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Genetic Identification of Cell Types Underlying Brain Complex Traits Yields Novel Insights Into the Etiology of Parkinson’s Disease

By Julien Bryois, Nathan G. Skene, Thomas F Hansen, Lisette Kogelman, Hunna J. Watson, Zijing Liu, Eating Disorders Working Group of the Psychiatric Genomics Consortium, International Headache Genetics Consortium, 23andMe Research Team, Leo Brueggeman, Gerome Breen, Cynthia Bulik, Ernest Arenas, Jens Hjerling-Leffler, Patrick F Sullivan

Posted 23 Jan 2019
bioRxiv DOI: 10.1101/528463 (published DOI: 10.1038/s41588-020-0610-9)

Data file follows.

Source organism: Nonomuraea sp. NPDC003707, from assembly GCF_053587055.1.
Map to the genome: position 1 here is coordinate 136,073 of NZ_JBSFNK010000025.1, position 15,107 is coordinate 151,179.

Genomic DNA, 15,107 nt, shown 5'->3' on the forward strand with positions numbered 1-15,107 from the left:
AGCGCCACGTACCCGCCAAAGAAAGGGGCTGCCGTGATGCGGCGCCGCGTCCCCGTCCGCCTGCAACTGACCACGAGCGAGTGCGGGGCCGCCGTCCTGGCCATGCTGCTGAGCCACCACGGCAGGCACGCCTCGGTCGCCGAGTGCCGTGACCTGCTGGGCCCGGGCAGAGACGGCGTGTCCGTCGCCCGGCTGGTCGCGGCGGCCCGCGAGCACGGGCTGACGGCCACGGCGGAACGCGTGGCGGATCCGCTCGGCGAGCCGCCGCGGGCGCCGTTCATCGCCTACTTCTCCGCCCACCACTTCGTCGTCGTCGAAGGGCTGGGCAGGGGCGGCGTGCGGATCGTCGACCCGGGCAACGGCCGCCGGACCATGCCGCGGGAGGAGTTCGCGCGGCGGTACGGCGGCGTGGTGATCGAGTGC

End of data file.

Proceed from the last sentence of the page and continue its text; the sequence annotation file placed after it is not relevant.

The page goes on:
Genome-wide association studies (GWAS) have discovered hundreds of loci associated with complex brain disorders, and provide the best current insights into the etiology of these idiopathic traits. However, it remains unclear in which cell types these variants are active, which is essential for understanding etiology and subsequent experimental modeling. Here we integrate GWAS results with single-cell transcriptomic data from the entire mouse nervous system to systematically identify cell types underlying psychiatric disorders, neurological diseases, and brain complex traits. We show that psychiatric disorders are predominantly associated with cortical and hippocampal excitatory neurons, as well as medium spiny neurons from the striatum. Cognitive traits were generally associated with similar cell types but their associations were driven by different genes. Neurological diseases were associated with different cell types, which is consistent with other lines of evidence. Notably, we found that Parkinson’s disease is not only genetically associated with cholinergic and monoaminergic neurons (which include dopaminergic neurons from the substantia nigra) but also with neurons from the enteric system and oligodendrocytes. Using post-mortem brain transcriptomic data, we confirmed alterations in these cells, even at the earliest stages of disease progression. Our study provides an important framework for understanding the cellular basis of complex brain maladies, and reveals an unexpected role of oligodendrocytes in Parkinson’s disease.

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